Dying Without Fear

What would happen if we openly faced the fact that life, in all its goodness, includes the reality of death?

BY: Fran Moreland Johns

 
Dying scares us. For most of us few things are as frightening as the thought of our own death. We speak of it in hushed voices, tiptoeing away as if we could hide.

But what if we stopped hiding? What if we looked openly at the fact that life, in all its complex goodness, includes the reality of death? We might then discover the surprising possibility that dying is nothing to fear; it is only part of the process of life.

I have come to believe that dying is far from the worst thing that ever happens to us. The death of someone else, someone we love and miss and now will have to do without, may well be the worst thing, but I doubt that our own dying is. My belief comes from what I have seen: the example of others who came to terms with their own dying, and who showed me how gracefully death can be put into the perspective of living.

I have come to believe that dying is far from the worst thing that ever happens to us.

This concept broke through the barriers of my own fearfulness only over a period of years. As a young woman I volunteered at a county-run nursing home, where I saw old and infirm friends die in a manner suggesting they almost welcomed the event. But they were, after all, old or infirm, and thus set apart from me at the time. When I was 54, I found my father--just hours after we'd had lunch--dead in a kneeling position at the head of his bed. From the spot where he had said his prayers for 90 good years, it was if he were silently saying, "OK, I've showed you everything I can about how to live; here is how to die."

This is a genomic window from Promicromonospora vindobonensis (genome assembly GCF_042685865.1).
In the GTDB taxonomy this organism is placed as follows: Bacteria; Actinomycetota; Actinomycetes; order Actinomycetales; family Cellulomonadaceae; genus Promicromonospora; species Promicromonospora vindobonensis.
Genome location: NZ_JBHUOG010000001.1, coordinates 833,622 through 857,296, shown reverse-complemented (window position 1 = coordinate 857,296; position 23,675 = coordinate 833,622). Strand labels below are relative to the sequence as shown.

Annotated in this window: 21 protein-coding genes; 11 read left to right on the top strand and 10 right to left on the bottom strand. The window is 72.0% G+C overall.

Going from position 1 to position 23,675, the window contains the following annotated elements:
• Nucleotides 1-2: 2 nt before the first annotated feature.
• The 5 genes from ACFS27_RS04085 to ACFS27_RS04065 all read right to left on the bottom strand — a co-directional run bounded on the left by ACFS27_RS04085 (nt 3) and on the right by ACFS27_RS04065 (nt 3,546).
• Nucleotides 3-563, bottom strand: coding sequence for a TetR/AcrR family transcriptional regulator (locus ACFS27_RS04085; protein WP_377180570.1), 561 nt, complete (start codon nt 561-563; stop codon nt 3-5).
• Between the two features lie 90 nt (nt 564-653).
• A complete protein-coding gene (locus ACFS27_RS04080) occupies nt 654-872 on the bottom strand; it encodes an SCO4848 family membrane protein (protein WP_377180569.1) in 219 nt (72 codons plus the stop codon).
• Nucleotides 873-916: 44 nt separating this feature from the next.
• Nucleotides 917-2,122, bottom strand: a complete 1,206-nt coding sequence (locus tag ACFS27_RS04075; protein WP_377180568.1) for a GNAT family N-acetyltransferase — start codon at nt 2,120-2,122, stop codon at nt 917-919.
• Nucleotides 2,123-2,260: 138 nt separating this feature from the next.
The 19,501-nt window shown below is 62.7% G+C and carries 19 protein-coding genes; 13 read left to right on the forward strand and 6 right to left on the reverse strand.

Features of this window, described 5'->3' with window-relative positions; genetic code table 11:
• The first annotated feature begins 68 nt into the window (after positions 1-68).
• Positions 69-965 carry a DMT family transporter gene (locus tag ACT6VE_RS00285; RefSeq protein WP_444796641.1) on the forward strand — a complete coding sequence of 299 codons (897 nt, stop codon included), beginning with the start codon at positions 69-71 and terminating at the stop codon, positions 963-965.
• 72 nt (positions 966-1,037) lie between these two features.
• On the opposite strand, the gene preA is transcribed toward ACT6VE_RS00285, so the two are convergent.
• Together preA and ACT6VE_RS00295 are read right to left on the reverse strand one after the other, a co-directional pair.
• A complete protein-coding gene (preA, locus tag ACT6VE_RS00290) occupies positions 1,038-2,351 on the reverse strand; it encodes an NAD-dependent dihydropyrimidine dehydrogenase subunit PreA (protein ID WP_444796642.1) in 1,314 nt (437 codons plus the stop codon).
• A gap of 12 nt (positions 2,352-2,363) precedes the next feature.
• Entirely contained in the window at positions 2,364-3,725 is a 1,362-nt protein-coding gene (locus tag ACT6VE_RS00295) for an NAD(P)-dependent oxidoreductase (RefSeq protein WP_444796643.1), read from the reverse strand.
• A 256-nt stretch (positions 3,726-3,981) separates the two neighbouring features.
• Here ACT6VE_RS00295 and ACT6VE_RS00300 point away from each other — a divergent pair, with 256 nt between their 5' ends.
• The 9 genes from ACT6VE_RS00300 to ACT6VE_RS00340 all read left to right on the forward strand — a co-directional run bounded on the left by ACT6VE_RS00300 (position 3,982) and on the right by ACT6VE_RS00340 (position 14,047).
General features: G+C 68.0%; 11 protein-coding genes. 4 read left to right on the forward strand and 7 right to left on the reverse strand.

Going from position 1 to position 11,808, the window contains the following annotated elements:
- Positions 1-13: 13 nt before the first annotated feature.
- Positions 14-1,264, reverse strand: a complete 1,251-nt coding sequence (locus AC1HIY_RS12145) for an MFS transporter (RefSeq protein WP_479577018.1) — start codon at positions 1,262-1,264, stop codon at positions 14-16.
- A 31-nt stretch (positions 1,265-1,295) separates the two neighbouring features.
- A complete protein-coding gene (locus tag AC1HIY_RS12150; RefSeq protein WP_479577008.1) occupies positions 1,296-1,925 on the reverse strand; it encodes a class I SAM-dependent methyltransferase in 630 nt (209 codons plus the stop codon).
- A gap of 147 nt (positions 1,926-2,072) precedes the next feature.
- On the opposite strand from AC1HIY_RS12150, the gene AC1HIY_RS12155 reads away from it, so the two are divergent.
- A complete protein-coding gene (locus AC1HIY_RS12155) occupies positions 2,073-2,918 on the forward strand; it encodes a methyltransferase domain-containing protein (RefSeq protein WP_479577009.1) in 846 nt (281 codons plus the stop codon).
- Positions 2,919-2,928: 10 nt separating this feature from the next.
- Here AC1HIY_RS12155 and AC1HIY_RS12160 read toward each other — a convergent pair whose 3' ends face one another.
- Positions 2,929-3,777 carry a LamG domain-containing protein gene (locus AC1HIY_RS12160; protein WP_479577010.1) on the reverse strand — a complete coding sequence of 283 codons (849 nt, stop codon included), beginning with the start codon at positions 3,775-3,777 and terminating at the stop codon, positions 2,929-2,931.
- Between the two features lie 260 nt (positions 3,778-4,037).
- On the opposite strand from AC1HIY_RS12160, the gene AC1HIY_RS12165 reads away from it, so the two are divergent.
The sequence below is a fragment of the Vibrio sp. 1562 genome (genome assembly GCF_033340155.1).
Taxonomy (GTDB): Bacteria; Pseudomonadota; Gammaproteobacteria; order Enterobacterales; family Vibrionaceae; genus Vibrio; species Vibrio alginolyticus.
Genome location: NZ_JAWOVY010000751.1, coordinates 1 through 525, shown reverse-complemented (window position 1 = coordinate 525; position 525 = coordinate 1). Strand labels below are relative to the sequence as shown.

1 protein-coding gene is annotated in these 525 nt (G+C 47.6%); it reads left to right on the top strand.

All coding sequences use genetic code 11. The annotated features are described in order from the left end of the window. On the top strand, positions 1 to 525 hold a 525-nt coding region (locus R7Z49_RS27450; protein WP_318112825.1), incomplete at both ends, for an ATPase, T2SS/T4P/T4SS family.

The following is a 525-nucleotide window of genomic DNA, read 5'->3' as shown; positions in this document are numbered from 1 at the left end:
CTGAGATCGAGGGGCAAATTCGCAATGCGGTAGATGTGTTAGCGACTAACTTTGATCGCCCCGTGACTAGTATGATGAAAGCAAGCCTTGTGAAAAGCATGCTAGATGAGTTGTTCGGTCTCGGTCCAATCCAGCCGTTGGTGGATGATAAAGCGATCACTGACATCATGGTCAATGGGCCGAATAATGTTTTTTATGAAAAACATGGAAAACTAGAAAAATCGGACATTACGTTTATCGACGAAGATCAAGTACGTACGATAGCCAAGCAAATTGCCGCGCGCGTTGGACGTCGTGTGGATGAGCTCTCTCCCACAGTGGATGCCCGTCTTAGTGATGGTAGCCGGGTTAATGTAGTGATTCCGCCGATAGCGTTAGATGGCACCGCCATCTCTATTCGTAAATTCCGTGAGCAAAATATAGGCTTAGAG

In between those events I began working as a hospice volunteer. Not, I have to admit, out of any great motivation to be of service so much as in a sort of dare to myself. Being around dying people, holding their hands and listening to waning breaths? It seemed something so impossible as to be worth trying. I do not know how much I gave my hospice patients, or friends I knew later while volunteering with AIDS groups; what I know they gave me was the absolute certainty that dying can be met without fear.

Each story of someone's dying is unique. Among the stories of those who die unafraid, though, are threads that run strong and true: the ability to laugh (especially at ourselves), the usefulness of kindness and honesty, the need to keep control of our own destinies as long and as fully as possible, the healing power of forgiveness.

Continued on page 2: »

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